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Hot Flashes are Power Surges

It is said that we are living in a time of the silver tsunami. The boomers have now reached into their 50s and 60s. This generation has always been proactive and well informed about issues related to health. Women of this generation (my generation) will not accept the patriarchal model of medical care of the past. Medicine has also adapted and engages in a shared decision making model. This is particularly true when we make decisions about the entry into menopause.

Menopause is defined as being one year after the last period. It is essentially when our ovaries have fully stopped producing eggs. There is a transition period that varies from more frequent heavy periods to spread out and scant periods. This transition period is called the perimenopause. Some of the symptoms of menopause can begin in that transition phase. 

 There are distressing symptoms such as hot flashes, difficulty with sleep, mood changes, irritability and vaginal dryness. There may also be loss of libido and painful intercourse. There are also unseen effects such as loss of bone strength and change in risk for heart disease.

 There are many options for decreasing symptoms of menopause and for lessening the risks associated with menopause. The most notable is hormone replacement therapy where the hormones that the ovary is no longer producing are replaced. In women who do not have a hysterectomy, it is important that this include the balance of both estrogen and progesterone. There are other treatment options that are specific to symptoms experienced. Some medications may help with hot flashes; estrogen creams may help with vaginal dryness and pain with intercourse.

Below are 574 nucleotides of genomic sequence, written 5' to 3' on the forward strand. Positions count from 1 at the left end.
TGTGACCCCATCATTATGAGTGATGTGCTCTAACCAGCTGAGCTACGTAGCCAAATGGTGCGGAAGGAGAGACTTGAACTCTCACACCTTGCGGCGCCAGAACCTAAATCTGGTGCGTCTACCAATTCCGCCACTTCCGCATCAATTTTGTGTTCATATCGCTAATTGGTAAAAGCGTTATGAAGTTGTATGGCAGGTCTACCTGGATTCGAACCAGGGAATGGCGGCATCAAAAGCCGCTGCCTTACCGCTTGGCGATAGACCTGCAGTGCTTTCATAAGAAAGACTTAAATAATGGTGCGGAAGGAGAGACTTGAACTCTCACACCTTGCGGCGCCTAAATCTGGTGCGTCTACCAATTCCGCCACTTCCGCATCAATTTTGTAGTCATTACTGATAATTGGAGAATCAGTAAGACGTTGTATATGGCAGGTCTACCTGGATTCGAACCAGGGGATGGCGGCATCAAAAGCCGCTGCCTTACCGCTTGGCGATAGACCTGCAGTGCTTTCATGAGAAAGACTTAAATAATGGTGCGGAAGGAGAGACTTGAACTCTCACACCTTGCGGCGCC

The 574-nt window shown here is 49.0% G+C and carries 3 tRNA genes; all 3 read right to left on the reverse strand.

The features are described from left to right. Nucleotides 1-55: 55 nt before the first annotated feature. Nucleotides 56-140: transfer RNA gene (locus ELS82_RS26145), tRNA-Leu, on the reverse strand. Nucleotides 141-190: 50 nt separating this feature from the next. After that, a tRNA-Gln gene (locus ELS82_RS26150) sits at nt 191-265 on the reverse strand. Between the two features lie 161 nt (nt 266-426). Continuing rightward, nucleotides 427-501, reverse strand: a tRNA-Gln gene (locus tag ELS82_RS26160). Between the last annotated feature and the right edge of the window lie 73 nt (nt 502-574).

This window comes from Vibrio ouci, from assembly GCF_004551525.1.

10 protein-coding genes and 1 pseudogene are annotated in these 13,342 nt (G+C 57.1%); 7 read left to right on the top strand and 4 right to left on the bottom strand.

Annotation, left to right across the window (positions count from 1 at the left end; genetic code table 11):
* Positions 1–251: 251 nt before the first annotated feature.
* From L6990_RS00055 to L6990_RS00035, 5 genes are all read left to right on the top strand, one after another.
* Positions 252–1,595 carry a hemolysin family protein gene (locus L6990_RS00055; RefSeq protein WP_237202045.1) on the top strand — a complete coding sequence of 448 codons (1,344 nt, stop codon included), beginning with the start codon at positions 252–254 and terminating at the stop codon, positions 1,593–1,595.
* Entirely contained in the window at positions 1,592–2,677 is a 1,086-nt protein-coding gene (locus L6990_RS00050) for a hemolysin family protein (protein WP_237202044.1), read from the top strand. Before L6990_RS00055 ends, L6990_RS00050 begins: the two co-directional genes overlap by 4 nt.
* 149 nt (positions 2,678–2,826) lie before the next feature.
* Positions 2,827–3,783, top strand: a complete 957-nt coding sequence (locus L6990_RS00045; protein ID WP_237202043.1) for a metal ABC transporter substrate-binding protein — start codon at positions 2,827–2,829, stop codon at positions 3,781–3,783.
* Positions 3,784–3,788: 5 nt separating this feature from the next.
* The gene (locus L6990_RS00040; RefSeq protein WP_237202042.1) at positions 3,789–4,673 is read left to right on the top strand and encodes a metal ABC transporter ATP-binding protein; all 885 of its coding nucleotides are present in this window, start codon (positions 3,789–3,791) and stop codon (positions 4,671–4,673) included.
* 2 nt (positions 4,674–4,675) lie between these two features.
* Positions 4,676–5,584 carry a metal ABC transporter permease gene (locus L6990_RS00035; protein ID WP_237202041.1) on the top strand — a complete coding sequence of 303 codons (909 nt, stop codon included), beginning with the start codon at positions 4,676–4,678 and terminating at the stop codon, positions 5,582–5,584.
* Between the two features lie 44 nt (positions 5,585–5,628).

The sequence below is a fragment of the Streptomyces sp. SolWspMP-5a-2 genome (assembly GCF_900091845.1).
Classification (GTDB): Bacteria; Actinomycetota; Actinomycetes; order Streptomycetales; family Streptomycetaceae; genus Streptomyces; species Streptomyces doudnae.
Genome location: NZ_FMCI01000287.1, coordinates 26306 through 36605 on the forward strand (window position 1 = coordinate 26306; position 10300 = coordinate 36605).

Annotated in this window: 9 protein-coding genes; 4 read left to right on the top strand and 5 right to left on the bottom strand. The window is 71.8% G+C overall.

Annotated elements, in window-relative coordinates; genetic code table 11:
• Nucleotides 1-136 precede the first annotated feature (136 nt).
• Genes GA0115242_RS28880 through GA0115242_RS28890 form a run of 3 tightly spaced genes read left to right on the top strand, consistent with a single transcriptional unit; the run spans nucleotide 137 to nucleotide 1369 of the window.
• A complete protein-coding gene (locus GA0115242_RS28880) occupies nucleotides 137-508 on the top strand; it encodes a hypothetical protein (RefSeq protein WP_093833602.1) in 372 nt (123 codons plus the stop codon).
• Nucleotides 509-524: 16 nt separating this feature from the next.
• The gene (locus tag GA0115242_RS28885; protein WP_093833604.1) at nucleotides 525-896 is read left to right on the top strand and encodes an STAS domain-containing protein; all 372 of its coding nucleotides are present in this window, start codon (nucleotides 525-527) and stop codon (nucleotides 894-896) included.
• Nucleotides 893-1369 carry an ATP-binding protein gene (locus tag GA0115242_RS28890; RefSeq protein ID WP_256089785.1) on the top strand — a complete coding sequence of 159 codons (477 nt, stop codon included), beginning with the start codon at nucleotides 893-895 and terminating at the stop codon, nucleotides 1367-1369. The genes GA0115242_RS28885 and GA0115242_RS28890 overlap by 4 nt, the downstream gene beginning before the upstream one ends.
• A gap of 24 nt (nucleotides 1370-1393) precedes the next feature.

In preparation for visiting your primary care provider it is important that you take stock of the symptoms experienced. If you are experiencing only hot flashes and do not want to start on hormone replacement therapy (HRT), there may be other options. In addition, learning your family history may help in making decisions. Is there a family history of osteoporosis? Is there a family history of breast cancer? Knowing which risks are specific to your own history might help to come to a decision about what treatment is best for you.

In addition, remember that although menopause is a natural stage of life, we are living a lot longer than we used to and it is important to consider the quality of our lives for many years to come. When we reframe hot flashes as power surges, it is upon us to use that power to better our health.

Dr. Bhooma Bhayana is a family physician in London and the mother of two young men and grandmother of one lovely princess! She continues to find wonder and enjoyment in family practice despite more than 30 years on the job!


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